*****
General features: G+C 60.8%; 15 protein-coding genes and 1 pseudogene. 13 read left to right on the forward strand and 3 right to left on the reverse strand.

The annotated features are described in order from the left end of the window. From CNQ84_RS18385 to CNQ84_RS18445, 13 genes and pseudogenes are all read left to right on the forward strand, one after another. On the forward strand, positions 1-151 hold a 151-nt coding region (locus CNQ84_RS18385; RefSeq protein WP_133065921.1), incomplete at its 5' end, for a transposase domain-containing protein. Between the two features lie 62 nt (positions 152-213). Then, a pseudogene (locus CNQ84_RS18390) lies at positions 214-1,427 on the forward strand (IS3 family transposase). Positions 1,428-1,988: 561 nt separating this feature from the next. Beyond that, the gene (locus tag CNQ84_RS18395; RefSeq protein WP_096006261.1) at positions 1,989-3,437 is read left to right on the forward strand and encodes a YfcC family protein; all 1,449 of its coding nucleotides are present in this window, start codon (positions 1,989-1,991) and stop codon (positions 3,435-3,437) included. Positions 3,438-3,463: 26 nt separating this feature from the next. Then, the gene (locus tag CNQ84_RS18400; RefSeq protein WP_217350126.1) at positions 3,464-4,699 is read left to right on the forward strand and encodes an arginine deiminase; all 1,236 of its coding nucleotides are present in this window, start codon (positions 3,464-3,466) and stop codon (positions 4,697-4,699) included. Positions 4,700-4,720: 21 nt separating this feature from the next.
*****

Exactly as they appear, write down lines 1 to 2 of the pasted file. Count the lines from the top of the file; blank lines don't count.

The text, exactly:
General features: G+C 60.8%; 15 protein-coding genes and 1 pseudogene. 13 read left to right on the forward strand and 3 right to left on the reverse strand.

The annotated features are described in order from the left end of the window. From CNQ84_RS18385 to CNQ84_RS18445, 13 genes and pseudogenes are all read left to right on the forward strand, one after another. On the forward strand, positions 1-151 hold a 151-nt coding region (locus CNQ84_RS18385; RefSeq protein WP_133065921.1), incomplete at its 5' end, for a transposase domain-containing protein. Between the two features lie 62 nt (positions 152-213). Then, a pseudogene (locus CNQ84_RS18390) lies at positions 214-1,427 on the forward strand (IS3 family transposase). Positions 1,428-1,988: 561 nt separating this feature from the next. Beyond that, the gene (locus tag CNQ84_RS18395; RefSeq protein WP_096006261.1) at positions 1,989-3,437 is read left to right on the forward strand and encodes a YfcC family protein; all 1,449 of its coding nucleotides are present in this window, start codon (positions 1,989-1,991) and stop codon (positions 3,435-3,437) included. Positions 3,438-3,463: 26 nt separating this feature from the next. Then, the gene (locus tag CNQ84_RS18400; RefSeq protein WP_217350126.1) at positions 3,464-4,699 is read left to right on the forward strand and encodes an arginine deiminase; all 1,236 of its coding nucleotides are present in this window, start codon (positions 3,464-3,466) and stop codon (positions 4,697-4,699) included. Positions 4,700-4,720: 21 nt separating this feature from the next.